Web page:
In today’s bulletin: Two Asian countries decide to proceed with AstraZeneca vaccines despite controversies; Myanmar’s new leader asks Thai PM for help on democracy; Philippines decides to beef up naval presence in South China Sea; World Economic Forum’s founder shares insights on Singapore meeting; Ill-fated Indonesian plane’s automatic throttle problems, and more.
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S. Korea, India back AstraZeneca vaccine
Authorities in Seoul said today they would grant emergency authorisation for use of the vaccine in people who are 65 or older even as they wait for full clinical trial results from the company. South Korea is banking on the AstraZeneca vaccine to attain herd immunity. A few countries in Europe, however, have urged caution against using the vaccine for senior citizens with there still being insufficient data on the efficacy, when given to those in the above 65 age category. .
India, meanwhile, place an order for 10 million doses of the vaccine for its own immunisation programme despite South Africa putting it on hold after it found that the AstraZeneca vaccine offered minimal protection against the mild-to-moderate Covid-19 disease, caused by the country's dominant coronavirus variant. India has yet to detect the South African variant in the country.
In other news on vaccines, a government advisory committee in London said two new Covid-19 variants have been identified in England. These have some similarities to the South African and Brazilian variants and at least one of them is of concern.
Myanmar junta leader asks Thai counterpart Prayut for help on democracy
Myanmar's new junta leader Min Aung Hlaing, who ousted elected leader Aung San Suu Kyi on Feb 1, has written to Thai Prime Minister Prayut Chan-o-cha to seek his help to support democracy, the latter revealed today.
This comes a day after Myanmar's leader made a rare national address calling people to prioritise facts not feelings and promising that elections would be held eventually.
The Thai PM, who himself seized power in a coup and stayed in office after a 2019 election seen as flawed by his rivals, said the most important thing right now was to maintain good relations with Myanmar because of its impact on people, the economy and border trade.
Meanwhile, in Myanmar, protesters returned to the streets once again today despite bloodshed a day earlier that saw a few people getting hurt. The protests taking place now are some of the largest the country has seen in recent decades.
Philippines to beef up naval presence in disputed South China Sea
The Philippines' new military chief said the country will beef up its naval presence in the South China Sea to protect its fishermen amid growing concerns over operations of China's coast guard in disputed waters.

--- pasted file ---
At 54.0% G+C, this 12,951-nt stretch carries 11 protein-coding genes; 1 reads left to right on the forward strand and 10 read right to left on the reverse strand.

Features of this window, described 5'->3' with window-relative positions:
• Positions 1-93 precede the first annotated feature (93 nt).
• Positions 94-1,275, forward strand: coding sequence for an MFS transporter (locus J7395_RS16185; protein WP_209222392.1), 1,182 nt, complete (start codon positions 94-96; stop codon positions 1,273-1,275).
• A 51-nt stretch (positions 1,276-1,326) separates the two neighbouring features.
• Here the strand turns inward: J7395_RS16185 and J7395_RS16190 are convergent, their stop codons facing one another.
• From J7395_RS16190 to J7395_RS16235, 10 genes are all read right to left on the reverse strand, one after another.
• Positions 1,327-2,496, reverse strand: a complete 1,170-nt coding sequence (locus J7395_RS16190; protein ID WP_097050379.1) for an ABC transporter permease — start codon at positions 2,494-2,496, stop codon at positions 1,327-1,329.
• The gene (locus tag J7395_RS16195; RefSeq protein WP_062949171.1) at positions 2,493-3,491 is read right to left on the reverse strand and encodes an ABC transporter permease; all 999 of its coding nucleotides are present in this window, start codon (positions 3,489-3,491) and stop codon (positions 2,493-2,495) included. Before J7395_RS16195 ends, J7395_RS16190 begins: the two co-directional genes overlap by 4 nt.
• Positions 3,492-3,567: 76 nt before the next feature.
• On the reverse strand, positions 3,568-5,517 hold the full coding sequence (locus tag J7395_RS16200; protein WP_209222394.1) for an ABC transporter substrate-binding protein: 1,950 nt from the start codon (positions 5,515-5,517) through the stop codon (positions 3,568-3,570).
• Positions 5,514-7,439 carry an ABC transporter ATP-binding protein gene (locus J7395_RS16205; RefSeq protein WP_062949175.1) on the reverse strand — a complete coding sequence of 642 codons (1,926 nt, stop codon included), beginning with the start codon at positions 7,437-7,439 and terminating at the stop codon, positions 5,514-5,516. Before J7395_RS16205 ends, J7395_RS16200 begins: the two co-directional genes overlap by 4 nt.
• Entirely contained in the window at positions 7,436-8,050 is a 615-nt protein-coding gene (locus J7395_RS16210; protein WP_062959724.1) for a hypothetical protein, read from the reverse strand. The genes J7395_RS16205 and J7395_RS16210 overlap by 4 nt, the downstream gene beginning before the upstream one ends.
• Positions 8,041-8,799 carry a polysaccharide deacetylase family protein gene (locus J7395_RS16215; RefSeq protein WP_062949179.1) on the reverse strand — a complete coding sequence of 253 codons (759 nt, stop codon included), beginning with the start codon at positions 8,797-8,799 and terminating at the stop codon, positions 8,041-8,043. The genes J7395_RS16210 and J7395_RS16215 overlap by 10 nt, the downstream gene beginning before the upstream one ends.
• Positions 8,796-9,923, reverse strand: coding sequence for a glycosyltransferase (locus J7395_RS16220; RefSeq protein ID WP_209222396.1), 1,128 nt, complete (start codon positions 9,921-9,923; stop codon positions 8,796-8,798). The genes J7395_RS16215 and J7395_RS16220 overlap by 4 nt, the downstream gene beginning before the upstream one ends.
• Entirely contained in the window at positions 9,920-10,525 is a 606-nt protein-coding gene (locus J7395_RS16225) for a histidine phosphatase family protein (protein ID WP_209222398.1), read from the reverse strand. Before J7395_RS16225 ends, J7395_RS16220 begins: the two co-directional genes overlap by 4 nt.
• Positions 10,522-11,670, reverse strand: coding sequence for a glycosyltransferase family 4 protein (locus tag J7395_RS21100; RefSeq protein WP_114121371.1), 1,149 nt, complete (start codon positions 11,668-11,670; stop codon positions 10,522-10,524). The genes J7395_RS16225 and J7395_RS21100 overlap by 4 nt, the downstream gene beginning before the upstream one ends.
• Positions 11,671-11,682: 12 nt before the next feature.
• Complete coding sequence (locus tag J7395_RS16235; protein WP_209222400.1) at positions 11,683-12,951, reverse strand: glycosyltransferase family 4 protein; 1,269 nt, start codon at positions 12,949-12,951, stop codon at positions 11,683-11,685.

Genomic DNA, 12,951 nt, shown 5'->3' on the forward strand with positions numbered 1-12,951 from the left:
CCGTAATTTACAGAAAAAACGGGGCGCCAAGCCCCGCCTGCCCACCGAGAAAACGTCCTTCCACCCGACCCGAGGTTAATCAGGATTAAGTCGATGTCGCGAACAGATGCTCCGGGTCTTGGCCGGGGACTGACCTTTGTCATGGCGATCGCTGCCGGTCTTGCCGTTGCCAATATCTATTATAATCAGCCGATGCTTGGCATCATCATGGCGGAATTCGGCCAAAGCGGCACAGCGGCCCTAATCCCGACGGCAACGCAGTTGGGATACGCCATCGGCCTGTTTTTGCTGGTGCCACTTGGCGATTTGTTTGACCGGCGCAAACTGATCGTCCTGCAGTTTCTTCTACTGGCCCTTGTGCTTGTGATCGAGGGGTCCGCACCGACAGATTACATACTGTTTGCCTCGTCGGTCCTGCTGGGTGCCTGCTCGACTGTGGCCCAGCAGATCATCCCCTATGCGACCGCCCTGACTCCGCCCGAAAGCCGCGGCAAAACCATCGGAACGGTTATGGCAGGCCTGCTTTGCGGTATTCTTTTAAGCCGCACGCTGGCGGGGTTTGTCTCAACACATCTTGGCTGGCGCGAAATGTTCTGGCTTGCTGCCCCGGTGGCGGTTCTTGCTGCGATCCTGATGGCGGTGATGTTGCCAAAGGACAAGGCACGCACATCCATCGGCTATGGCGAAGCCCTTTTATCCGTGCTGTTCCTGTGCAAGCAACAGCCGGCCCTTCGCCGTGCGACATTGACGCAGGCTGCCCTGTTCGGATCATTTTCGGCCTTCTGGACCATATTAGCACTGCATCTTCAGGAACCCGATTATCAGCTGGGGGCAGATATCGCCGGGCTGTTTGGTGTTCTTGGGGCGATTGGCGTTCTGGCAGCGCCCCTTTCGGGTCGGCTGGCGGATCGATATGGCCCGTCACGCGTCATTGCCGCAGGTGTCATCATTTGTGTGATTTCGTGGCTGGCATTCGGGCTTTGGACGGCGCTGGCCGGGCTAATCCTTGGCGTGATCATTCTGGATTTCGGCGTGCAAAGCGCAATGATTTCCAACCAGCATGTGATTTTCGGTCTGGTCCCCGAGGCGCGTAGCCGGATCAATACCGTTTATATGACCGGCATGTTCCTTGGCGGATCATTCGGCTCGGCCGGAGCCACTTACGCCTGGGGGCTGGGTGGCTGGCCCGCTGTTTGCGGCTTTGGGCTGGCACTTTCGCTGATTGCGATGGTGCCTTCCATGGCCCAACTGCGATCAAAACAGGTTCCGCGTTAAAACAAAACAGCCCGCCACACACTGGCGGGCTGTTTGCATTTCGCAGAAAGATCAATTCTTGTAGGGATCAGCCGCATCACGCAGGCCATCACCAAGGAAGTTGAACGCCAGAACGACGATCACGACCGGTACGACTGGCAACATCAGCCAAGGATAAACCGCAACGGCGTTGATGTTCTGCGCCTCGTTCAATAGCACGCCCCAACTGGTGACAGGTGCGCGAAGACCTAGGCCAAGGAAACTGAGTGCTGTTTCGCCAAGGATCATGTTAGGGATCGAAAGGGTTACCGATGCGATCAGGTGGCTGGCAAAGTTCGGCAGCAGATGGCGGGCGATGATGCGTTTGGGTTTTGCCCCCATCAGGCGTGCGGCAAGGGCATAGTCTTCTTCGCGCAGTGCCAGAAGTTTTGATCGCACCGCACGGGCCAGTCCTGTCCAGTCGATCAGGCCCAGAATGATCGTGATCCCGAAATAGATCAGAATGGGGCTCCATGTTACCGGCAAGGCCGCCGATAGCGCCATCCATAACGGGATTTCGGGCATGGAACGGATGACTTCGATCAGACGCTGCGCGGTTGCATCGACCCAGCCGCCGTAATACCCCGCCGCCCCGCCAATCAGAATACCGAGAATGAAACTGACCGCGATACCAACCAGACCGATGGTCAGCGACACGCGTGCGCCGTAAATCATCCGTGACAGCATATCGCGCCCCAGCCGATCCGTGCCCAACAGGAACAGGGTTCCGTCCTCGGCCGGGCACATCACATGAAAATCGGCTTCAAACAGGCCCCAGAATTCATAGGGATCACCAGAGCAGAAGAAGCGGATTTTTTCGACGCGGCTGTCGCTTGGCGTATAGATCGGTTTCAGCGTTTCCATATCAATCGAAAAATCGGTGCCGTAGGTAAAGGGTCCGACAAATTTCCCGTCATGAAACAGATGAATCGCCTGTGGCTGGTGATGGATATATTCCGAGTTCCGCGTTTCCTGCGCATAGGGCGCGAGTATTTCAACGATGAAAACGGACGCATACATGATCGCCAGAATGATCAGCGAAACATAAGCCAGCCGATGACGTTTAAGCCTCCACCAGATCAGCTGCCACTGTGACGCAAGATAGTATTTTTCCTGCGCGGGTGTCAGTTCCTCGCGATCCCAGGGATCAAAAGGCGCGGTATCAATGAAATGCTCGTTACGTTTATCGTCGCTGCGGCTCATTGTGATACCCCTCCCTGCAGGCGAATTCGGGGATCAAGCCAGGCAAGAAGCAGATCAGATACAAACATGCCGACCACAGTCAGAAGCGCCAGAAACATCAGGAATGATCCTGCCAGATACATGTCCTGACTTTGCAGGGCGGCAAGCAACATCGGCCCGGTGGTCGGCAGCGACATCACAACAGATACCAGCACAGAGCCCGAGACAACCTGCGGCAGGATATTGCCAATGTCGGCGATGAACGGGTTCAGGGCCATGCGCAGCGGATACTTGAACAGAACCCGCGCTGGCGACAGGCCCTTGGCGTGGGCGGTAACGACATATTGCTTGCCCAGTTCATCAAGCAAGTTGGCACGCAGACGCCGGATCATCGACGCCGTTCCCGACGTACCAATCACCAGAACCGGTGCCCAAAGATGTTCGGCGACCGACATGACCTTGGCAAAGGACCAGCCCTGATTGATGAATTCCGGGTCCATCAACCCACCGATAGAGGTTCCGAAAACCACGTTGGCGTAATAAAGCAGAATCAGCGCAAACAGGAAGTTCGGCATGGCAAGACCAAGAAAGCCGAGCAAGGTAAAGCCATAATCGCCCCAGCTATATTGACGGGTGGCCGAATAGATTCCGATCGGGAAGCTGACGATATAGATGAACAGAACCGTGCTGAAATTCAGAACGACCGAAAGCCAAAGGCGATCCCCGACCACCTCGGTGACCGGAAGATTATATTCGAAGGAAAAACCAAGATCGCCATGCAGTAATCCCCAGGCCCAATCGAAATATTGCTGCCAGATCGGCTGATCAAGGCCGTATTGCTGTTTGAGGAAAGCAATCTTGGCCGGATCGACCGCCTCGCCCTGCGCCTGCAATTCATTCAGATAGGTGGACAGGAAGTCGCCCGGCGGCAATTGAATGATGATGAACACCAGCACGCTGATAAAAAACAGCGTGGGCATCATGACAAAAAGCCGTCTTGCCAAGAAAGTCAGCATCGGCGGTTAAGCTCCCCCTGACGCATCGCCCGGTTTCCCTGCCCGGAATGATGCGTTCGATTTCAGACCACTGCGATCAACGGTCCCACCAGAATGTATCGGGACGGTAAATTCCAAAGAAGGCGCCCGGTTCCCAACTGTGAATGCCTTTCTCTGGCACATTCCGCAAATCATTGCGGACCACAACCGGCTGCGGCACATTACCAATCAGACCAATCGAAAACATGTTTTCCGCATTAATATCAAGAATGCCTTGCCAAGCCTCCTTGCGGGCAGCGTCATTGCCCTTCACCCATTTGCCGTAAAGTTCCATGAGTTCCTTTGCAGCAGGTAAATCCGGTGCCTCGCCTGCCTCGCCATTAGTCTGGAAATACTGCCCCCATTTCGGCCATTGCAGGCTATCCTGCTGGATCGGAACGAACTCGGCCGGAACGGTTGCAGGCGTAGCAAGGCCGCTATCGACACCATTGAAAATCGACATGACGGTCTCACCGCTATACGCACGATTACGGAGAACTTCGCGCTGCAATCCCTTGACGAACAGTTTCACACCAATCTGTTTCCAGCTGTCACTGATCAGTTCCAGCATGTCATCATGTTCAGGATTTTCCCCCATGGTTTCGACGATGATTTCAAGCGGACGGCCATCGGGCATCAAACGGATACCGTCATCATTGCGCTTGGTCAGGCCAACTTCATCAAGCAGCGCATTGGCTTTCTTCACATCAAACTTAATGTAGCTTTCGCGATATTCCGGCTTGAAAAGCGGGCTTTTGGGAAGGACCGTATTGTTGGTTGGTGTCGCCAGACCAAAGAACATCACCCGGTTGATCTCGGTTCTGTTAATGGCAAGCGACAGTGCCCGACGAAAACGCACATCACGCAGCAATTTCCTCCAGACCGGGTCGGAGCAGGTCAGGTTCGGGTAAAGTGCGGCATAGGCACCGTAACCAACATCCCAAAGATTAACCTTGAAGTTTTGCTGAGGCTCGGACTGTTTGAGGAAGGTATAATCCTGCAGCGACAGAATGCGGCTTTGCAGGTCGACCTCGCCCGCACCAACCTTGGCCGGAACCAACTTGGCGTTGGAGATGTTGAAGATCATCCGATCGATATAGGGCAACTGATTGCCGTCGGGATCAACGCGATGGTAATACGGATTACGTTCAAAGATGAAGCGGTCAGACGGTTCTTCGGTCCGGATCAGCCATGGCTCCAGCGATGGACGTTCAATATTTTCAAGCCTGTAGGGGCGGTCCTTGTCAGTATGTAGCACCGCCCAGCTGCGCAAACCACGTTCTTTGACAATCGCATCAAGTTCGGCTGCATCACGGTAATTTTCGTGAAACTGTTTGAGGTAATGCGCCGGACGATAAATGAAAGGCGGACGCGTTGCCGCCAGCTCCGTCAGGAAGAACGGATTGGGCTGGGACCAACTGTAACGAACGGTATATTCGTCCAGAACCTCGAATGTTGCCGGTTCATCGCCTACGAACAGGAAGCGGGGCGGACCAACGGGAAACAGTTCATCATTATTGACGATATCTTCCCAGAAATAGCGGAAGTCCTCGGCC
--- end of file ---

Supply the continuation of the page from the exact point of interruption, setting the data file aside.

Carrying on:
Lieutenant-General Cirilito Sobejana said Manila will increase visibility through deployment of more naval assets. It comes after the Philippines protested a new law adopted by China that allows its coast guard to board or open fire on foreign vessels in waters it regards as its territory.
The law has raised concern in the region given continuing disputes over territorial claims in the waters of the region.
ST exclusive: S'pore WEF meeting will come as world readies for reset, says WEF founder Schwab
Critical global issues such as climate change, job reskilling and food security will be priorities when the World Economic Forum holds its first in-person meeting of leaders from governments, businesses and civil society, in Singapore in August.
It will come as countries around the world prepare for a reset from the pandemic, to get economies back on track and initiate changes based on lessons from battling Covid-19.
WEF founder and executive chairman Klaus Schwab told The Straits Times that discussions at the meeting will feed into deliberations at the United Nations General Assembly in September, the summit of the G-20 (Group of 20) heads of state and government in Rome in October, and the COP26 UN Climate Change Conference to be held in Glasgow, Scotland, in November.
Doomed Sriwijaya Air plane had problem with throttle control system: Investigator
A preliminary probe by Indonesia's National Transport Safety Commission has revealed that the Indonesian passenger aircraft that plunged into the Java Sea shortly after take-off last month, killing all 62 people aboard, had a problem with its throttle control system.
Captain Nurcahyo Utomo, who heads air safety investigations at the Commission told a virtual media briefing session that investigations have shown that the plane's "left throttle lever was trimming back (the engine output), while the right throttle remained normal."
In other news
Time running out for Indian workers trapped in glacier disaster: Time was running out to save dozens of people trapped inside a tunnel three days after a devastating flash flood likely caused by a glacier burst in India's Himalayan north, officials said. More than 170 people are still missing while thirty-two bodies have been found.
China climate data shows 2020 was the 8th hottest year since 1951: China witnessed its eighth-hottest and fourth-wettest year since 1951, last year, according to the nation's climate researchers. The average temperature for the year was 0.7 deg C higher than the average from 1981 to 2010, according to the China Climate Bulletin released by the National Climate Centre.
Australia releases coins of ox to celebrate Chinese New Year: The Royal Australian Mint has released gold and silver coins featuring an ox standing in the river under willow branches, to mark Chinese New Year. And officials said demand has been tremendous.
That’s it for today. We’ll be back with you tomorrow and thanks for reading.
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